Determining whether a scheme complies with the PDRs is intended to be a tick box exercise. The legislation and explanatory notes set out and define the criteria and, if a proposal does not comply, it cannot benefit from the PDRs. However, as it the case with other PDRs, we are finding that there are instances where it is not necessarily clear cut whether a scheme complies with the Part 20 rights or not – particularly as there is limited case law to fall back on at this early stage. It is therefore important to have a detailed understanding of the PDRs and their limitations from the outset in order to identify any potential risk.
One area that needs particular consideration is ‘associated works’. In addition to the upward extension, the PDRs allow for some associated work such as ‘engineering operations reasonably necessary to construct the additional storeys and new dwellinghouses’ and ‘works for the replacement of existing plant or installation of additional plant’. Class A, AA and AB also allow ‘works for the construction of storage, waste or other ancillary facilities reasonably necessary to support the new dwellinghouses’. It is important that all of the proposed works fall within the scope of the PDR, otherwise the scheme as a whole may not be deemed to be permitted development. This was the case in a recent appeal where the Inspector concluded that new lift shafts were not considered to fall within the definition of ‘associated works’ permitted under paragraph a(c) of Class A. Consequently, the appeal was dismissed. If there is any doubt over whether certain ‘associated works’ are allowed under the PDRs, it may be worthwhile considering whether the works can be designed out of the scheme or applied for under a separate planning permission.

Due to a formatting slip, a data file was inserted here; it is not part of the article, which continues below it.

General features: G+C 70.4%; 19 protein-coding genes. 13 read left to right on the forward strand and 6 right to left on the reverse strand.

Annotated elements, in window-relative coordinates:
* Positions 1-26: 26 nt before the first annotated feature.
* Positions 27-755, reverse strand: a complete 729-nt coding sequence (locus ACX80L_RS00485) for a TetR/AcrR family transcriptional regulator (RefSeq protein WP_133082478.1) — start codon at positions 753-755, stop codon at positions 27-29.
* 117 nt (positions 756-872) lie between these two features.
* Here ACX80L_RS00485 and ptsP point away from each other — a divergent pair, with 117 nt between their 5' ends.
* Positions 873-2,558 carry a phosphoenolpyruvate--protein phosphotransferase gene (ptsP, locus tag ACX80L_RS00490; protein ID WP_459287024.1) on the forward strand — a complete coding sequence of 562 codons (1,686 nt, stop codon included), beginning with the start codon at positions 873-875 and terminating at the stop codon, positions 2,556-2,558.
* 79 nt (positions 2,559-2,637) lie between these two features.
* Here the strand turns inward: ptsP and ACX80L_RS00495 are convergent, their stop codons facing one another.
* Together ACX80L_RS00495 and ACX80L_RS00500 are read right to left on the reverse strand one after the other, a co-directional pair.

The Prior Approval Process
Assuming a scheme is indeed eligible to use the upward extension PDRs, it is then possible to seek Prior Approval for the additional storey(s) rather than having to secure full planning permission. The Prior Approval route is intended to be a ‘fast-tracked’ route to securing consent where a local planning authority (LPA) must consider specified matters only. Importantly, the LPA is not required to assess the proposals against development plan policies. As a consequence, there is no requirement to provide an affordable housing contribution or to justify the loss of commercial space, for example. This makes the PDRs an attractive option for some developers.
So, in practice, how straightforward is the prior approval process and what are this issues to watch out for…